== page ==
Hospitals Plead With Young Aussie Men To Make Smart Choices Over Christmas
As many as 1500 young Aussie men are expected to seek emergency treatment at just one Queensland hospital over the festive season.
Half of those are expected to have sustained an alcohol-related injury.
These dire statistics have prompted a warning from Queensland doctors and nurses at Royal Brisbane and Women's Hospital. They are pleading with young Aussies to make smarter choices over Christmas.
Launching their 'Don't Meet Us By Accident' campaign on Friday, doctors said while the festive season often brings an increase in road trauma, young men are more likely to end up injured after binge drinking with friends.
"It can start with some guy saying to his mates, 'hold my beer', yet sadly it end up here," Dr David Rosengren said.
Every year, emergency doctors see injuries ranging from people who jump from roofs into pools, to falling into campfires, or becoming injured from high speed crashes on cars, bikes and jet skis.
"We’ve removed limbs from people who’ve had motorboats reverse over them," Rosengren said.
"We’ve seen head injuries and extraordinary fractures in people thrown from moving vehicles.
"You name it, we've seen it."
Last year's festive months saw nearly 20,000 young men aged 18-25 present themselves to emergency rooms across the state with a range of injuries, most of which were from alcohol intoxication, chest pain or gastro.
'We will see young people die in our emergency rooms from unnecessary trauma," Rosengren said.
Most Common Reasons For Emergency Room Visits Dec 2017- Jan 2018
- Alcohol intoxication
- Chest pain
- Road trauma - car accidents
- Mental health issues
- Lower abdominal pain
- Minor head injury
- Sprains and broken bones; falling off ladders, skateboards, bikes and scooters, slips around swimming pools
- Heat stroke/exhaustion and extreme sun burn
- Substance use
RBWH nurse Matilda Schmidt said it was devastating to sit with the parents over the festive season and tell them their child was seriously injured or had been killed.
"When it's completely preventable, it's even more devastating to us," Schmidt told reporters.
Rosengren said the increased incidents around the festive season stem from a combination of people taking more risks and often higher alcohol or drug use.
"People undertake activities they wouldn't do in their normal everyday lives," he added.
The state's Minister for Health and Ambulance Services Steven Miles joined the call at the campaign launch saying the takeaway message was for people to take care of themselves and those around them.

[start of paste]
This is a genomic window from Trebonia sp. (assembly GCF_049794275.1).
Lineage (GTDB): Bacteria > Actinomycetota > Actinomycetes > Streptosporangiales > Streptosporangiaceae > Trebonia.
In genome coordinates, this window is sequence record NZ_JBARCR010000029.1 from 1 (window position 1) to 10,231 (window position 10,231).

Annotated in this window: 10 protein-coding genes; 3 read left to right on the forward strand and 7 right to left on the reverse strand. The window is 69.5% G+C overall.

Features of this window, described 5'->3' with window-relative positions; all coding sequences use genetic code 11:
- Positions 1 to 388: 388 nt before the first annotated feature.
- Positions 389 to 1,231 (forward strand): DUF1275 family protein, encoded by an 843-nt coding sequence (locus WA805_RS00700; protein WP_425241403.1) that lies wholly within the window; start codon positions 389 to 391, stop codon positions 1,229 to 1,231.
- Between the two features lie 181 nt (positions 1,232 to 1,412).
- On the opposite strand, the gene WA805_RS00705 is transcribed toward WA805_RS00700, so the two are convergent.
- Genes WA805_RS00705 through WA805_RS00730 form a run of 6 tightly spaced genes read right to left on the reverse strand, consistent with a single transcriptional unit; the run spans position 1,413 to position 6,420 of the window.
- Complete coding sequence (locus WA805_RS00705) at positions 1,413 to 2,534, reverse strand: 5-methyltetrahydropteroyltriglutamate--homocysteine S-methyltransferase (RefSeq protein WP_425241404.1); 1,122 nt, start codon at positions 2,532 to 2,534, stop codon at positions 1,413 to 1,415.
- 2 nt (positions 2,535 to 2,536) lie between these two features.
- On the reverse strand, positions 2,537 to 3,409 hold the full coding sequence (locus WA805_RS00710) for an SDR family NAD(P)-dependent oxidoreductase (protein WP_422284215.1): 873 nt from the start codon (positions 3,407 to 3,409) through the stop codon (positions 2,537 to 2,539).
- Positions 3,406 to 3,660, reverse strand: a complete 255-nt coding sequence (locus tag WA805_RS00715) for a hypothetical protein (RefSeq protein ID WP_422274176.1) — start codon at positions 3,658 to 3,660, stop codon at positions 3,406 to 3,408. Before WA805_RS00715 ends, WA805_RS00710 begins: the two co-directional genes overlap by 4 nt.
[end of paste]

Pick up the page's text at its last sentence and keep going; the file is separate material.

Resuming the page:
'All it takes is one stupid decision to change your life, or your mate's life, forever," Miles said.
Queensland Ambulance Service have also urged drivers to stay safe behind the wheel over the Christmas and school holiday period.
“Nobody expects the car trip to be the most memorable event of their holidays," Metro North manager Michelle Baxter said.
"However the sad reality is this time of year is prevalent for crashes resulting in serious injury or death."
Miles also warned of the dangers of "clogging up" emergency rooms with non-emergencies. He urged Queenslanders to seek help elsewhere for minor ailments.
The festive season also sees an increase in mental health related issues. Last year's statistics show it was the fifth most common reason young men presented themselves to emergency rooms.
READ MORE: Ways To Deal With Your Christmas Anxiety
"The festive season can also be a lonely time for people experiencing severe stress, anxiety or mental illness and may trigger depression and increase the risk of self-harm," Miles said.
The Queensland Health campaign comes alongside a similar warning from health authorities in NSW.
Number crunching from Royal Life Saving Australia recently found of the 1,087 people who drowned in rivers, streams and creeks over the past 15 years –- 80 percent were men.
Of that number more than half had been drinking.
New Years day is expected to be the busiest day for emergency department workers, with 267 new patients at RBWH last year.
A further 209 presented themselves on New Years Eve, 223 on Boxing Day and 176 on Christmas Day.
"Enjoy your festive period with your family, not our family," Rosengren said.
If you need help in a crisis, call Lifeline on 13 11 14. For further information about depression contact beyondBlue on 1300 22 4636 or talk to your GP, local health professional or someone you trust.
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